Grafting multiple tomatoes has the potential to raise your harvests per plant over the harvesting period significantly. For smallholder farmers, maximizing yield is very important because of the small number of plants you may have planted in the garden. Once you have acquired the skills for grafting multiple tomatoes, you are guaranteed a good harvest minus the extra cost of sourcing seedlings from private companies.
Preparing and grafting multiple tomatoes could help smallholder, and large-scale farmers raise their income status and get better yields. Getting to a bounty harvest requires some skill and techniques to prepare the best grafts for planting.
Once you know your way around it, grafting multiple tomatoes could be quick and cheap. The main steps involved are:
- Clean the area to be used and bring your materials there. These are the rootstock and the scions and the grafting materials.
- Cut the scion and the rootstock at the grafting site and join them together.
- Finally, keep your freshly grafted tomatoes in a healing chamber to allow them to heal. Do not rush to plant them in the field before they are properly healed.
Preparation for grafting tomatoes
The first thing you need is the right seeds to grow your rootstock and scion. The rootstock and the scion should be genetically compatible for the graft to be successful. You will have the most success using tomato on tomato varieties. For example, you have a wild tomato rootstock to help with water stress and scions from a high-yielding tomato variety. You should also pick only vigorous seedlings which have no disease to use for grafting.
You also need to prepare the following materials:
- New razor blades or scalpel
- Grafting clips (could be homemade), glue or strips to hold the graft in place
- Alcohol, detergent, bleach or a commercial disinfectant for the hands. You will aslo need gloves for sanitaion.
- A climate controlled space such as a greenhouse. However, if you werw to do it outside, you have to be very careful. Such spaces will be crucial for healing and aclimation.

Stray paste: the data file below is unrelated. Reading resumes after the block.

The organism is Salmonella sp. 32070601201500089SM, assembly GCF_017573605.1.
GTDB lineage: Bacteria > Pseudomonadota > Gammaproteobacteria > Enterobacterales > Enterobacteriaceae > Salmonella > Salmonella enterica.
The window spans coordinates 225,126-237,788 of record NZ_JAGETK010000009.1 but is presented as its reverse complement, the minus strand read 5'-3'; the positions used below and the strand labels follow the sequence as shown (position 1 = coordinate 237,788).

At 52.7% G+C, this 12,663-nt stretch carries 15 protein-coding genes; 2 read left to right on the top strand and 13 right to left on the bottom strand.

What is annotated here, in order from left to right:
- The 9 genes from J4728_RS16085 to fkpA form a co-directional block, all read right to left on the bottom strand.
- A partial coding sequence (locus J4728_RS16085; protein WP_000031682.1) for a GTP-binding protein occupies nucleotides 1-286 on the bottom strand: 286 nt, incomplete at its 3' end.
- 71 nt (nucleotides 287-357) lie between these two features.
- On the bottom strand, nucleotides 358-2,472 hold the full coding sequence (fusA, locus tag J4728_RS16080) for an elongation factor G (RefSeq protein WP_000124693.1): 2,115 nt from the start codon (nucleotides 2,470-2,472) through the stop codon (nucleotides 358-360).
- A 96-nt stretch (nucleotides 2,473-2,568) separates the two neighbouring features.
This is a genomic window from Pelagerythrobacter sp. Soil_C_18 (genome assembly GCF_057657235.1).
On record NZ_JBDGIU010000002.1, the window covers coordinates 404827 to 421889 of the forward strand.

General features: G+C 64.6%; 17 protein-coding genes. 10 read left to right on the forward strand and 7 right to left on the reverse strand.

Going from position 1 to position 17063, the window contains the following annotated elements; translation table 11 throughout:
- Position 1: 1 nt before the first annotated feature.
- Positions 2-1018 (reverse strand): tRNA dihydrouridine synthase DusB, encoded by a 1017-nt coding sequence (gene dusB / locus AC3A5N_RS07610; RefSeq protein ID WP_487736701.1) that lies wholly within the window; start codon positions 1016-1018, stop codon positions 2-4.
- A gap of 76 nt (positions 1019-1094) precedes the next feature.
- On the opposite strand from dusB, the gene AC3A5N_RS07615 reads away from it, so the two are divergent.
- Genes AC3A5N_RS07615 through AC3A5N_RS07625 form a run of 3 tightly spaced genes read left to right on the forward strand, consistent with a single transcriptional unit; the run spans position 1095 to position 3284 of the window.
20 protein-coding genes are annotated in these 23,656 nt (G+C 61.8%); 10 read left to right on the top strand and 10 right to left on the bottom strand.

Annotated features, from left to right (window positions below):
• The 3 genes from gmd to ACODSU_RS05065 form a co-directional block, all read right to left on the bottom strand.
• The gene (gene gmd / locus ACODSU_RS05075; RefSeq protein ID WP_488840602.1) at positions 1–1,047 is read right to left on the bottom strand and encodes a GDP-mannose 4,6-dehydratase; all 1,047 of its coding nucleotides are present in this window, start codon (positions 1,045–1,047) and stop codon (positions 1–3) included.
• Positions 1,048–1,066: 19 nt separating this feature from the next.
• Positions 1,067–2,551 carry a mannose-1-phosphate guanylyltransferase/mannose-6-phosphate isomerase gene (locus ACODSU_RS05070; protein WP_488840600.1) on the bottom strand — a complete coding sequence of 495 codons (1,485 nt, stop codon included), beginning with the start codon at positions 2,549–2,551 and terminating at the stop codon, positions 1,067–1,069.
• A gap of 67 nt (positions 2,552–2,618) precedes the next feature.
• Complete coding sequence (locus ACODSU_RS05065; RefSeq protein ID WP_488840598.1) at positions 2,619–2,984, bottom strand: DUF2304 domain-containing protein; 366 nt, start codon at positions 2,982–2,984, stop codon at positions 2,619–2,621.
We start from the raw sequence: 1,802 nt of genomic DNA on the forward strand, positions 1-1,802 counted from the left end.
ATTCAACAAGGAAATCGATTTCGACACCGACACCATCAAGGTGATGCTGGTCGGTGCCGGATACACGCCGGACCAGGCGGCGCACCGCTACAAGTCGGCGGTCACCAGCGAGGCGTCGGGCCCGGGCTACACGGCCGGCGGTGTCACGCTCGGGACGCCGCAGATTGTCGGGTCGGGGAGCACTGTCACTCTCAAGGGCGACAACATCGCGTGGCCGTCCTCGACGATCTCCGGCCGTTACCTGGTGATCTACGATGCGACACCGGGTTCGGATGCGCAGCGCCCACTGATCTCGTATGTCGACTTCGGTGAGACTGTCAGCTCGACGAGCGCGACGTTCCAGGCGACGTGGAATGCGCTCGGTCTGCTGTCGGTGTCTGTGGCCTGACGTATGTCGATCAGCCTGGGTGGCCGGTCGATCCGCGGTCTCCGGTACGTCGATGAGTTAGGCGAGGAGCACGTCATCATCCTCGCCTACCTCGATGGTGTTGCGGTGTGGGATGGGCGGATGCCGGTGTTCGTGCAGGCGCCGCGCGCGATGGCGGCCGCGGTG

Steps for grafting multiple tomatoes
Around 17–21 days after planting the seed, they will be ready to graft. You can test their readiness by placing a grafting clip on the stem of a seedling. If it fits snugly, then they are the right size for grafting.
You begin the process by cleaning your hands, putting your gloves on, and cleaning the work area and equipment with detergents and alcohol. Your seeds should also be high-quality, clean, and treated. To be sure, you may treat the seeds with hot water and chlorine.
During grafting, hygiene is critical because if you pick up a pathogen on your hands or equipment, you risk spreading it to all of your plants. Due to the Tobacco Mosaic Virus risk, do not smoke while grafting or near recently grafted plants. Before you begin grafting, clean your workspace. Always begin with a fresh set of blades and grafting clips.
Grafting multiple tomatoes can only be successful if you use healthy rootstock and scion seedlings. Also, try matching rootstocks to scions of matching diameters to increase compatibility.
There are various techniques to graft tomatoes, such as two cut grafting and cleft grafting methods, used in the example below. Take the rootstock and measure 5mm below the cotyledons. Cut the rootstock horizontally using the sharp blade you had cleaned earlier. Bisect the truncated rootstock stem to a depth of 4 mm at its largest diameter.
Take the scion seedling and cut scion seedlings horizontally about 5 mm above the cotyledons to remove the roots. Shape the cut surface of the scion seedling into a wedge with sides that are approximately 4 mm long. (In the two-cut technique, two diagonal cuts at a 65-degree angle detach the scion from its roots and make the wedge simultaneously.
Insert the cut scion into the vertical cut that you made on the rootstock. Use a clip, tie, polyethylene strip, wire, glue, or other clean material to secure the graft.
Healing multiple tomatoes
Keep fresh grafts in a climate-controlled room with humidity at 90%. Preferably, a room or structure covered in plastic for about 5 to 7 days. The plastic should allow 50% light. If it cannot, place a shade cloth over it. The shade cloth also helps keep the temperature between 18-21 degrees Celsius (day) and 16-18 degrees Celsius (night). Remember to water from the bottom to alleviate stress on the graft union and lessen the risk of deterioration.
Once the grafted seedlings are about a week old, please place them in a second chamber with about 50% humidity. At two weeks, you should begin acclimatizing the grafted seedlings to the light, temperature, and humidity conditions in which they will grow.
Once you’ve mastered the art of grafting several tomatoes, you’ll be sure of a good yield without the added expense of purchasing seedlings from private companies. Because of the limited number of plants planted in a smallholder farmer’s garden, boosting production is critical. Grafting multiple tomatoes improves the plant performance and dramatically increases your harvests per plant throughout the harvesting season.